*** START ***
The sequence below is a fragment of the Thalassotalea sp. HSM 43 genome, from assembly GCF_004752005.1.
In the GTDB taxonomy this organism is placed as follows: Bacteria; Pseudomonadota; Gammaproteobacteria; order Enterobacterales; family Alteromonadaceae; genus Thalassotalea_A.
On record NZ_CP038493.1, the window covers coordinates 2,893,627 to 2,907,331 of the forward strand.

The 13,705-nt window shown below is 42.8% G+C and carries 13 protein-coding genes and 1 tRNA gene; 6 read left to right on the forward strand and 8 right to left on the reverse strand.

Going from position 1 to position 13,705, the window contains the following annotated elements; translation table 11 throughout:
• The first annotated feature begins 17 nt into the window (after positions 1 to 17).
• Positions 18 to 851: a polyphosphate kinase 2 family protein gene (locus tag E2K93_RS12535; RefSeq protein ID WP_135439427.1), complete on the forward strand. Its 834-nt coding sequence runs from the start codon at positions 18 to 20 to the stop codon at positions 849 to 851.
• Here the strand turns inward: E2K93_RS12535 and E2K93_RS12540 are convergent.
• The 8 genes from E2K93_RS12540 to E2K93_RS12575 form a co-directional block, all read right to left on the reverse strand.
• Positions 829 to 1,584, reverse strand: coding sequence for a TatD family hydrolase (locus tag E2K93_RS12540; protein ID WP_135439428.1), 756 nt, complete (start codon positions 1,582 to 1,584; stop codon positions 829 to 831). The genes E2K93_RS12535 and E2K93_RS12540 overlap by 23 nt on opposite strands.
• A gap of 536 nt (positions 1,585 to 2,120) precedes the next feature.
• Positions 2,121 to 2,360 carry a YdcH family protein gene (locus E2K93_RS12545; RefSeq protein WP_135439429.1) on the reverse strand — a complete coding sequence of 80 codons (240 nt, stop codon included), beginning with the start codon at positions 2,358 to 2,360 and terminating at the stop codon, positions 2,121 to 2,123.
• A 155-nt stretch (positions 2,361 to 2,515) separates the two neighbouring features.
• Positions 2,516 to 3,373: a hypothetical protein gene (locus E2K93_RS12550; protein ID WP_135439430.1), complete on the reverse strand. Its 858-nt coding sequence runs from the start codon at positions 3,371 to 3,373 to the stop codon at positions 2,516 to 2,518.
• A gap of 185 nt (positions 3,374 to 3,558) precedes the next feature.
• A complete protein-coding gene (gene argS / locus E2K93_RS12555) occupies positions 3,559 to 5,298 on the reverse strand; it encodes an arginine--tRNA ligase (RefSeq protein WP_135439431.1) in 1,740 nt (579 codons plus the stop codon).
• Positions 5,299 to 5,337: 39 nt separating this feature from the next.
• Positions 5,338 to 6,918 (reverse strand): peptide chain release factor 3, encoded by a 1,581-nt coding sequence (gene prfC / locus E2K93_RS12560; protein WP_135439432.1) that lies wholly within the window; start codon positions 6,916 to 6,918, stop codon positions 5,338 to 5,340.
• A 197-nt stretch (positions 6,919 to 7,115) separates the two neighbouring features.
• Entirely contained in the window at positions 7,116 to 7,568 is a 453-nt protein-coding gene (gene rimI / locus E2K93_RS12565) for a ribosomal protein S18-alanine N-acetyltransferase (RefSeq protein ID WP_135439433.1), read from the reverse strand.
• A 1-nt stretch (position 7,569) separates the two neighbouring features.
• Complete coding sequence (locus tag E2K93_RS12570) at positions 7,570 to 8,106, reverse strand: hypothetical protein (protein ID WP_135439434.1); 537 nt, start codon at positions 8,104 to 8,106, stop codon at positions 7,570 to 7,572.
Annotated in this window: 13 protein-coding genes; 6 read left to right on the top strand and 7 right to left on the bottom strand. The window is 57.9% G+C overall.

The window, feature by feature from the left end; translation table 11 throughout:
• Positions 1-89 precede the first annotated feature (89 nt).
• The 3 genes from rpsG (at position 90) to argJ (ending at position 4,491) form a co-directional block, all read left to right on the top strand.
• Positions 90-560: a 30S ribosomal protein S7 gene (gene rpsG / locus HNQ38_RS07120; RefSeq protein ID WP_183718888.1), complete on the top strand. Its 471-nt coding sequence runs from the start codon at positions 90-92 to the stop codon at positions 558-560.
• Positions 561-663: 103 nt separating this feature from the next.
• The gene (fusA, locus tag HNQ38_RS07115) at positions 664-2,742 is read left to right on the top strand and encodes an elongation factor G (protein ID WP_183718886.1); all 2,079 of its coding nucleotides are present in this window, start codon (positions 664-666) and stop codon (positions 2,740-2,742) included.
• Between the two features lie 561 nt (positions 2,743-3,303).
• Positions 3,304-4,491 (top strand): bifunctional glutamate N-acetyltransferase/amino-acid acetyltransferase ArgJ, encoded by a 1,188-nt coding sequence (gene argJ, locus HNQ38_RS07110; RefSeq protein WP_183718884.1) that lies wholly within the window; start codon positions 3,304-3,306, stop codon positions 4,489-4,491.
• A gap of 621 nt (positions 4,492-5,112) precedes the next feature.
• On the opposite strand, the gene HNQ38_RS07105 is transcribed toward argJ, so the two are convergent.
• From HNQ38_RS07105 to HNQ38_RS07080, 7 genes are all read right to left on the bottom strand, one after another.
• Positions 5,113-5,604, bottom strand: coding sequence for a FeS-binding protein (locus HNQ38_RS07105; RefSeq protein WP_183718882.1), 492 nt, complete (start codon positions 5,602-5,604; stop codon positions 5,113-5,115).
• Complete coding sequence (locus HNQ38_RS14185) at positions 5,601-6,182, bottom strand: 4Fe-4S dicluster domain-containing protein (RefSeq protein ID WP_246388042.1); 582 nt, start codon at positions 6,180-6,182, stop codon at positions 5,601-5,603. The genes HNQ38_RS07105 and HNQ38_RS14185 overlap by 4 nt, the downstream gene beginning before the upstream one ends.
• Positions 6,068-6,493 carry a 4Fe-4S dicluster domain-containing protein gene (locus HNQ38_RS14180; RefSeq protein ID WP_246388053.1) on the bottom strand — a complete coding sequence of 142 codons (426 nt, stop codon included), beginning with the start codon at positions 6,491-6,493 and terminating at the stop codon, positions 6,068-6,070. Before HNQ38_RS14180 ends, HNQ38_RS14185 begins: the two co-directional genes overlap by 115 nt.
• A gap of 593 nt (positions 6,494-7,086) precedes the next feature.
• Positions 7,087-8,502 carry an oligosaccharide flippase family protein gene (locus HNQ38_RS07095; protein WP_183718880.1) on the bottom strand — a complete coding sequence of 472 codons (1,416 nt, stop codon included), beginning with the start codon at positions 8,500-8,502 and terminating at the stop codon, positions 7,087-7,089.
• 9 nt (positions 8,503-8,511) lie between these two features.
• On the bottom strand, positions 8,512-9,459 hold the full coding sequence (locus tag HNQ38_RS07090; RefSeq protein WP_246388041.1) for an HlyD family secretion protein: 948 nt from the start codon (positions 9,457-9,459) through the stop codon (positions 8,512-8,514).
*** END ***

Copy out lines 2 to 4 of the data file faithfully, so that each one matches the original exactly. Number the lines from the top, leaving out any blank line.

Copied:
In the GTDB taxonomy this organism is placed as follows: Bacteria; Pseudomonadota; Gammaproteobacteria; order Enterobacterales; family Alteromonadaceae; genus Thalassotalea_A.
On record NZ_CP038493.1, the window covers coordinates 2,893,627 to 2,907,331 of the forward strand.

The 13,705-nt window shown below is 42.8% G+C and carries 13 protein-coding genes and 1 tRNA gene; 6 read left to right on the forward strand and 8 right to left on the reverse strand.